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Shooting DSLR Video

What a fine little gift Canon gave to me in my D5 Mark ll I bought a few years ago, HD video. I never was a video shooter, and I had no plans to start. I waited for a year for the release for the D5ll and intended to buy it no mater what and after getting it I didn’t give the bonus video function hardly a second thought.

Six months went by, and I hadn’t even tried the video function when one day around noon when the light sucked I came across a wildlife drama that called out for video. A cow moose had been attacked by wolves and was really injured terribly yet she was still being such a good mom to her calf she delivered shortly after the attack. This was a video subject and not the scene for still photography.

I went home with the making of a cool little video wildlife story, and I started to realize what a nice little bonus this video really was. I have since incorporated video as an integral part of my shooting outings when photographing wildlife. (Life isn’t Always Beautiful)

All to often when we see critters they are too far into the distance for good photos but often they are doing cool things in their environment and although to far away for good portraits the larger scene provides good video opportunities. A couple of good examples include (Yellowstone Food Fight) which was 400 yards away and (Jackson Hole Wolf Drama) which was over a hundreds away, both were too far away for good stills but made compelling wildlife footage. Another was (Wolf Chase) at 200 yards the stills would have been good if it weren’t for the heat waves blurring the stills that weren’t so evident in the video. Retrospectively I wish I hadn’t wasted video time in this cool situation shooting the stills.  Still photos would have never demonstrated the oddness of my video (Weird Wildlife Behavior) if I hadn’t been thinking video as well as still photography yet I was there working both formats.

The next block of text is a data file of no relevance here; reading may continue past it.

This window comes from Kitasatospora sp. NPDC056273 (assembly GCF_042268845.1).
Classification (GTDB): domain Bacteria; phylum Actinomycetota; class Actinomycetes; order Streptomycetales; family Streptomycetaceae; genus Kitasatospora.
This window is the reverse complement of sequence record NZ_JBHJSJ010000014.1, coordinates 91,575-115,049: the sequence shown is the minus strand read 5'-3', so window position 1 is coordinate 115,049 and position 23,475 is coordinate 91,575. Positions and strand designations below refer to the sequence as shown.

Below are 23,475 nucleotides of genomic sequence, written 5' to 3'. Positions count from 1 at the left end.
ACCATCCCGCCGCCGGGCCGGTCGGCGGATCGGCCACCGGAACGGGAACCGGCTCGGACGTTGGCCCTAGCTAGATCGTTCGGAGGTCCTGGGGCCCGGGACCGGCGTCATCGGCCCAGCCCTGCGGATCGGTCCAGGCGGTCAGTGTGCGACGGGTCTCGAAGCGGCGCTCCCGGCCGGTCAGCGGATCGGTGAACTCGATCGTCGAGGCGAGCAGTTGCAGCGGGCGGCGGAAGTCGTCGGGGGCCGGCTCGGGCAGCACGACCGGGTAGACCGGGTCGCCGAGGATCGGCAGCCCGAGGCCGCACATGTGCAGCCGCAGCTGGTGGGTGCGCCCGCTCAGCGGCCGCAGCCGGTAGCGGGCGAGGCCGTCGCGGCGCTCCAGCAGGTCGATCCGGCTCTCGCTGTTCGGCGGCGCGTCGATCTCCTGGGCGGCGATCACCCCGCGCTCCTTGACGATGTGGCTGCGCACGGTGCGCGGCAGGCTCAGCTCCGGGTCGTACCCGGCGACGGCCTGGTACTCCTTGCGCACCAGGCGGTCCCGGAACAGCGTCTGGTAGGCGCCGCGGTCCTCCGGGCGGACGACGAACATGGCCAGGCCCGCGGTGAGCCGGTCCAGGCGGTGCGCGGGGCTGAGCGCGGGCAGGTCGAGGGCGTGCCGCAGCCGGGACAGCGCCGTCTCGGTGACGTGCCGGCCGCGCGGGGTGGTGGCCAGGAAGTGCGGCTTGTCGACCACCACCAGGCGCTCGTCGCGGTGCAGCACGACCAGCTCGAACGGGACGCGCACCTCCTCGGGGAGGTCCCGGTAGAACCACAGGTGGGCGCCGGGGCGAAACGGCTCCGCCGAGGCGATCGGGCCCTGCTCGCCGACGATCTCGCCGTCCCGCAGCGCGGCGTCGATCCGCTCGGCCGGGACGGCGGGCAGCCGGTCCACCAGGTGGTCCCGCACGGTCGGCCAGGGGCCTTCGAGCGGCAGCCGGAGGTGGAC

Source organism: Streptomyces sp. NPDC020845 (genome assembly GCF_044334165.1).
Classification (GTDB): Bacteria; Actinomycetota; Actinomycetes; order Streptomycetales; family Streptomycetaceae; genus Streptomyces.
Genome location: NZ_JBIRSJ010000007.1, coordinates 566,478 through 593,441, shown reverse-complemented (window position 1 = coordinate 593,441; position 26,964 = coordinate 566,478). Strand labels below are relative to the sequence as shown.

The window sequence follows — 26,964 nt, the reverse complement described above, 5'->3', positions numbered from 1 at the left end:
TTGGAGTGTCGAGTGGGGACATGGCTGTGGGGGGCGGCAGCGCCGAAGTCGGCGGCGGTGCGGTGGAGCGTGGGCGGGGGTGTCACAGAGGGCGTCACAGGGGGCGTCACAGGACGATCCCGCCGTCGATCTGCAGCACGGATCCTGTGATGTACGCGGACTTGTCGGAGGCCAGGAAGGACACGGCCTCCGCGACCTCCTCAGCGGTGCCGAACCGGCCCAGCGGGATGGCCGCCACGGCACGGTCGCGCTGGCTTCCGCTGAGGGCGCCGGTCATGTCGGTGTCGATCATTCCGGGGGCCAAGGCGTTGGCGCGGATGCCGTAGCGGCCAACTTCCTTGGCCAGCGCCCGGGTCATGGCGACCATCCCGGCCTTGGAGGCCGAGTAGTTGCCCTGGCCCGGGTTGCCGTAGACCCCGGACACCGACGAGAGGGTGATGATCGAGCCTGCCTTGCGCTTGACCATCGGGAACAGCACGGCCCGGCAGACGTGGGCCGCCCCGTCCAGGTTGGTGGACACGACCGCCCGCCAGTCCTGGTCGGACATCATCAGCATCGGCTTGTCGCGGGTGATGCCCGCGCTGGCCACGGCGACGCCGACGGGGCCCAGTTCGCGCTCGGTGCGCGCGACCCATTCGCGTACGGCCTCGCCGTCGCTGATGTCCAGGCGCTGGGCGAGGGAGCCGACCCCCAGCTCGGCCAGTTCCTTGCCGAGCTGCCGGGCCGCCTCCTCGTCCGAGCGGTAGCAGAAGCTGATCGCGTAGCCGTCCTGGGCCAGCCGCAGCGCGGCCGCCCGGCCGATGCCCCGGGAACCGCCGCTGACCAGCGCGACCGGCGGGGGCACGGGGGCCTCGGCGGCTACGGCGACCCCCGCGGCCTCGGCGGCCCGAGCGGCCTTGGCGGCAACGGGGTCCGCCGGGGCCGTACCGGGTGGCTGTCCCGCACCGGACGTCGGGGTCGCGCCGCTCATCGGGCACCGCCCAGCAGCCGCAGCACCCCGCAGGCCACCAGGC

Another advantage of shooting video is you can shoot long after the sun drops below the horizon. Not being a techie I don’t understand how video records with so little light, but video can extend our shooting day till right before the lights get turned completely out. If you look at the first clip of my video (Spring Grizzlies) the bear walking along the river was in evening shade too dark to shoot stills. When the light sucks but wildlife is doing interesting things, shoot video instead.

We wildlife photographers find ourselves with our eye glued to our pentaprism and our finger on the shutter so we are ready for the 1/1000 of a second when it all comes together. I have found there are many moments worth recording leading up to the perfect moment for a still shot.

Many are concerned about missing “the shot” they are waiting for and yes I miss many but I believe that between what I miss with stills and what a capture with video is a net gain production wise. The problem with this is shooters often have a market for stills yet don’t have a market for video so video doesn’t sell where missed stills may have entered their existing market. That said, as my video skills improve, my video will find a market.

The more I include video into my workflow; the more I am cognizant of video possibility in the field. My 5D ll’s full frame sensor often rendered distant subjects too small so added a 7D to the tool chest for when I came across wildlife too far away the crop factor of the 7D’s smaller sensor makes distant subjects appear closer. Yes, changing camera bodies is an odd way to crop, magnify or include more subject but video is a new way of seeing and delivery of a photographer’s vision.

The larger problem with video shooting is the post processing. Many of us already spend way too much time in what I have come to know as “post processing hell.”  Video is really time-consuming and requires even more software and time commitment in post production.

Upon emergence from “post processing hell” I often have produced a product I am very proud of, short films of which individual clips may gain the exposure to become another revenue stream of which nature photographers could always use another.

 

 

 

 

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